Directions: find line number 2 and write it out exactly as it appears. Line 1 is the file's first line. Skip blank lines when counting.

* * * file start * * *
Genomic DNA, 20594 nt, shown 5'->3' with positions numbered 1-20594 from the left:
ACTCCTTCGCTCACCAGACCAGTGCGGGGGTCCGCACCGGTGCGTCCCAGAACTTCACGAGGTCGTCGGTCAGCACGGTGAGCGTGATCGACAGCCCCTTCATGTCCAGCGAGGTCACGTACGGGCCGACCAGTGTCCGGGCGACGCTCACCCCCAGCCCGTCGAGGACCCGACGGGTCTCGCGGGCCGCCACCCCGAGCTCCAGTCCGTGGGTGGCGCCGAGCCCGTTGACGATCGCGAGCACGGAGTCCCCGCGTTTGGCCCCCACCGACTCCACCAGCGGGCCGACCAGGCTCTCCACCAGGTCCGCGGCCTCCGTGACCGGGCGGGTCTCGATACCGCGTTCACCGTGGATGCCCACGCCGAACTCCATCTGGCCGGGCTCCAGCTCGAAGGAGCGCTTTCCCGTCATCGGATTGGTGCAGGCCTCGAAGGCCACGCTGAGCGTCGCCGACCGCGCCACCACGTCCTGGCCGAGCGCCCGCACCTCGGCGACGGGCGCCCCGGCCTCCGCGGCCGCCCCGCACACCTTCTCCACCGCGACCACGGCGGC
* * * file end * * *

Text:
ACTCCTTCGCTCACCAGACCAGTGCGGGGGTCCGCACCGGTGCGTCCCAGAACTTCACGAGGTCGTCGGTCAGCACGGTGAGCGTGATCGACAGCCCCTTCATGTCCAGCGAGGTCACGTACGGGCCGACCAGTGTCCGGGCGACGCTCACCCCCAGCCCGTCGAGGACCCGACGGGTCTCGCGGGCCGCCACCCCGAGCTCCAGTCCGTGGGTGGCGCCGAGCCCGTTGACGATCGCGAGCACGGAGTCCCCGCGTTTGGCCCCCACCGACTCCACCAGCGGGCCGACCAGGCTCTCCACCAGGTCCGCGGCCTCCGTGACCGGGCGGGTCTCGATACCGCGTTCACCGTGGATGCCCACGCCGAACTCCATCTGGCCGGGCTCCAGCTCGAAGGAGCGCTTTCCCGTCATCGGATTGGTGCAGGCCTCGAAGGCCACGCTGAGCGTCGCCGACCGCGCCACCACGTCCTGGCCGAGCGCCCGCACCTCGGCGACGGGCGCCCCGGCCTCCGCGGCCGCCCCGCACACCTTCTCCACCGCGACCACGGCGGC